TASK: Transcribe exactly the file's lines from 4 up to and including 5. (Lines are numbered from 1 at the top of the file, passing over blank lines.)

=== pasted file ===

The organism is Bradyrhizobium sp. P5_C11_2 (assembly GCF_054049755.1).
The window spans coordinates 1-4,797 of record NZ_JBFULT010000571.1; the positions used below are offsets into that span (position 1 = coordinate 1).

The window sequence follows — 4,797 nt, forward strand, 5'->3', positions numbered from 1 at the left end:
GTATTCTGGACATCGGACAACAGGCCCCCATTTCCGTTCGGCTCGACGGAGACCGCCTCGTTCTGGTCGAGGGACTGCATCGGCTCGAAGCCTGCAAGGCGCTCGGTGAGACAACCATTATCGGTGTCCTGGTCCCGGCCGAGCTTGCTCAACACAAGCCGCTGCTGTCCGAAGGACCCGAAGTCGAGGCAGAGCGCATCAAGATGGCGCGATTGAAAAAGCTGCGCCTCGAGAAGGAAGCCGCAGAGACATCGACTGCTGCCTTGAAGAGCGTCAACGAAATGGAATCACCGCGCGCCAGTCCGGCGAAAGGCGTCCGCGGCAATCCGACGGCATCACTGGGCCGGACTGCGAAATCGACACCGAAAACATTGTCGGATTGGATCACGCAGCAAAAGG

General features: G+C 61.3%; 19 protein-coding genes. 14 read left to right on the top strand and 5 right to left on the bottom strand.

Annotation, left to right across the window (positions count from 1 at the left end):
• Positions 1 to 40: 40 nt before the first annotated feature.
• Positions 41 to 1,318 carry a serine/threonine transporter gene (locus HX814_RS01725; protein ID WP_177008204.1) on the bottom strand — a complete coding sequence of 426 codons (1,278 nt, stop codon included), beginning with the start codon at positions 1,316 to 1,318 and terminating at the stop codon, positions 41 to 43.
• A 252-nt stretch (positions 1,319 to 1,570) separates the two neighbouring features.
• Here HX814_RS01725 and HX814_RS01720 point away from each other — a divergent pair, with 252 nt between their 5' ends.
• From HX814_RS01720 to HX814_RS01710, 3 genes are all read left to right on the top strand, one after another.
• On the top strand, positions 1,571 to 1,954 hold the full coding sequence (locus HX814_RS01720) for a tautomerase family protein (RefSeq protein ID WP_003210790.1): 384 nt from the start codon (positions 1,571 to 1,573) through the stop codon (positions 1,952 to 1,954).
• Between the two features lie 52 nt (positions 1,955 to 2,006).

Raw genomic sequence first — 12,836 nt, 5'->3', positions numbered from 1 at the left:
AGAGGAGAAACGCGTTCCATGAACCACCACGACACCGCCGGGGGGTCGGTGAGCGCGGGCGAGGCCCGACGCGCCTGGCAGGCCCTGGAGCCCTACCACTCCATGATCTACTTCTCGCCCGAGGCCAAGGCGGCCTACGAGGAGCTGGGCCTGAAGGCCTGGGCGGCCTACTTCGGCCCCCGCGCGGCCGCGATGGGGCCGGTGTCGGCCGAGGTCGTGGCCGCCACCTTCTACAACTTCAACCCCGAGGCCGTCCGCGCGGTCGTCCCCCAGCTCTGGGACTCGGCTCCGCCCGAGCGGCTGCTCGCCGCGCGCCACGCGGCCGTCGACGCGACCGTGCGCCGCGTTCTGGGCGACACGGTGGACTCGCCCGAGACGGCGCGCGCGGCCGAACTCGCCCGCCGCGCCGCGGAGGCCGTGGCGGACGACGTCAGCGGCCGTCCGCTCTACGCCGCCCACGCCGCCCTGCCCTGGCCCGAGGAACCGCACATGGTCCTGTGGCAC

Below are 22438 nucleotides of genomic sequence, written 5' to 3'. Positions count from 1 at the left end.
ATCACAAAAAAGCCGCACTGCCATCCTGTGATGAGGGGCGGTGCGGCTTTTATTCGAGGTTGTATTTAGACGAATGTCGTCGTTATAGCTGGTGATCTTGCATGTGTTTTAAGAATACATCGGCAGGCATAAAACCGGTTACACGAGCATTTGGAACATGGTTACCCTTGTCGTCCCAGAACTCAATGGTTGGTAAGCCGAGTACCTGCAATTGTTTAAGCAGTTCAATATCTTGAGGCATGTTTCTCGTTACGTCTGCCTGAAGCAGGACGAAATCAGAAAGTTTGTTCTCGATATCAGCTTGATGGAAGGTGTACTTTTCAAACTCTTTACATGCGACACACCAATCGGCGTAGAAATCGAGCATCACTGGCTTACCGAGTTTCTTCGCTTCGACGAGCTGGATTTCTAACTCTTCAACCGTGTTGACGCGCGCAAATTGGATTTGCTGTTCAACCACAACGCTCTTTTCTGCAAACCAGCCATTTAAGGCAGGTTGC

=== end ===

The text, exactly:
GTATTCTGGACATCGGACAACAGGCCCCCATTTCCGTTCGGCTCGACGGAGACCGCCTCGTTCTGGTCGAGGGACTGCATCGGCTCGAAGCCTGCAAGGCGCTCGGTGAGACAACCATTATCGGTGTCCTGGTCCCGGCCGAGCTTGCTCAACACAAGCCGCTGCTGTCCGAAGGACCCGAAGTCGAGGCAGAGCGCATCAAGATGGCGCGATTGAAAAAGCTGCGCCTCGAGAAGGAAGCCGCAGAGACATCGACTGCTGCCTTGAAGAGCGTCAACGAAATGGAATCACCGCGCGCCAGTCCGGCGAAAGGCGTCCGCGGCAATCCGACGGCATCACTGGGCCGGACTGCGAAATCGACACCGAAAACATTGTCGGATTGGATCACGCAGCAAAAGG

General features: G+C 61.3%; 19 protein-coding genes. 14 read left to right on the top strand and 5 right to left on the bottom strand.